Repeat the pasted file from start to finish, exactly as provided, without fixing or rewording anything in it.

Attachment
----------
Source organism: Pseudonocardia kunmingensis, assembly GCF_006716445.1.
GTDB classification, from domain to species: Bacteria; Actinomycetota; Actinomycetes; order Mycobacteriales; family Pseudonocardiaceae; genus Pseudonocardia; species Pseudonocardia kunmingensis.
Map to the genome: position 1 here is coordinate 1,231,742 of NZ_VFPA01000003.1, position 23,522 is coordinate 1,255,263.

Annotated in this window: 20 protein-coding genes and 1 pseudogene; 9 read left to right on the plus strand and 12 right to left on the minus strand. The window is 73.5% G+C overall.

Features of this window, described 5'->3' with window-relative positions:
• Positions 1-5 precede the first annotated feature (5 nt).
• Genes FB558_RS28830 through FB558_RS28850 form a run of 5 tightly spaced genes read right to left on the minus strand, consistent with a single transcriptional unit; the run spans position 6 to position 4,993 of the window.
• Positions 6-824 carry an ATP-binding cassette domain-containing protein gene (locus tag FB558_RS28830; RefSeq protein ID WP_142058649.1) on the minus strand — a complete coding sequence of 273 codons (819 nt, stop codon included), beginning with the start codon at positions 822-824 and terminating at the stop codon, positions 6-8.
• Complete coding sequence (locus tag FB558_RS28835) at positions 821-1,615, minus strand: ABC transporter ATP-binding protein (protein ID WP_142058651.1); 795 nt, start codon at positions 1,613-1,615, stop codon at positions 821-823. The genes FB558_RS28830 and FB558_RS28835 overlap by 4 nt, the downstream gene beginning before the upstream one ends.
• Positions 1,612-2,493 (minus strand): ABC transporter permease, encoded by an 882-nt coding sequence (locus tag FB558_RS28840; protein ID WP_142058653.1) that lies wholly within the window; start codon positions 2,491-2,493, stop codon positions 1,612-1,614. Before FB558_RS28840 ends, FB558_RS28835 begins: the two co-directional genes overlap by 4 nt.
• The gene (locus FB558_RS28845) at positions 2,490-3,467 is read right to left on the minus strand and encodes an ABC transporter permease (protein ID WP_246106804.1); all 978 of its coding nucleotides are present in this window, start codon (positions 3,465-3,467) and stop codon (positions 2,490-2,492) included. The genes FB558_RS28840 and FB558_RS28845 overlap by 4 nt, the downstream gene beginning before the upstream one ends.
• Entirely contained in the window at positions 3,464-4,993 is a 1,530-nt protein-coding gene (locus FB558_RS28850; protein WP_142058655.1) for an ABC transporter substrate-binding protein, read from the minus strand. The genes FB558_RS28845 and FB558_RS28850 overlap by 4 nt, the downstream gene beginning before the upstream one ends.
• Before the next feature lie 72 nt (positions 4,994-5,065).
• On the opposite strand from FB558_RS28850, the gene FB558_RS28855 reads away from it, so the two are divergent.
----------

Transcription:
Source organism: Pseudonocardia kunmingensis, assembly GCF_006716445.1.
GTDB classification, from domain to species: Bacteria; Actinomycetota; Actinomycetes; order Mycobacteriales; family Pseudonocardiaceae; genus Pseudonocardia; species Pseudonocardia kunmingensis.
Map to the genome: position 1 here is coordinate 1,231,742 of NZ_VFPA01000003.1, position 23,522 is coordinate 1,255,263.

Annotated in this window: 20 protein-coding genes and 1 pseudogene; 9 read left to right on the plus strand and 12 right to left on the minus strand. The window is 73.5% G+C overall.

Features of this window, described 5'->3' with window-relative positions:
• Positions 1-5 precede the first annotated feature (5 nt).
• Genes FB558_RS28830 through FB558_RS28850 form a run of 5 tightly spaced genes read right to left on the minus strand, consistent with a single transcriptional unit; the run spans position 6 to position 4,993 of the window.
• Positions 6-824 carry an ATP-binding cassette domain-containing protein gene (locus tag FB558_RS28830; RefSeq protein ID WP_142058649.1) on the minus strand — a complete coding sequence of 273 codons (819 nt, stop codon included), beginning with the start codon at positions 822-824 and terminating at the stop codon, positions 6-8.
• Complete coding sequence (locus tag FB558_RS28835) at positions 821-1,615, minus strand: ABC transporter ATP-binding protein (protein ID WP_142058651.1); 795 nt, start codon at positions 1,613-1,615, stop codon at positions 821-823. The genes FB558_RS28830 and FB558_RS28835 overlap by 4 nt, the downstream gene beginning before the upstream one ends.
• Positions 1,612-2,493 (minus strand): ABC transporter permease, encoded by an 882-nt coding sequence (locus tag FB558_RS28840; protein ID WP_142058653.1) that lies wholly within the window; start codon positions 2,491-2,493, stop codon positions 1,612-1,614. Before FB558_RS28840 ends, FB558_RS28835 begins: the two co-directional genes overlap by 4 nt.
• The gene (locus FB558_RS28845) at positions 2,490-3,467 is read right to left on the minus strand and encodes an ABC transporter permease (protein ID WP_246106804.1); all 978 of its coding nucleotides are present in this window, start codon (positions 3,465-3,467) and stop codon (positions 2,490-2,492) included. The genes FB558_RS28840 and FB558_RS28845 overlap by 4 nt, the downstream gene beginning before the upstream one ends.
• Entirely contained in the window at positions 3,464-4,993 is a 1,530-nt protein-coding gene (locus FB558_RS28850; protein WP_142058655.1) for an ABC transporter substrate-binding protein, read from the minus strand. The genes FB558_RS28845 and FB558_RS28850 overlap by 4 nt, the downstream gene beginning before the upstream one ends.
• Before the next feature lie 72 nt (positions 4,994-5,065).
• On the opposite strand from FB558_RS28850, the gene FB558_RS28855 reads away from it, so the two are divergent.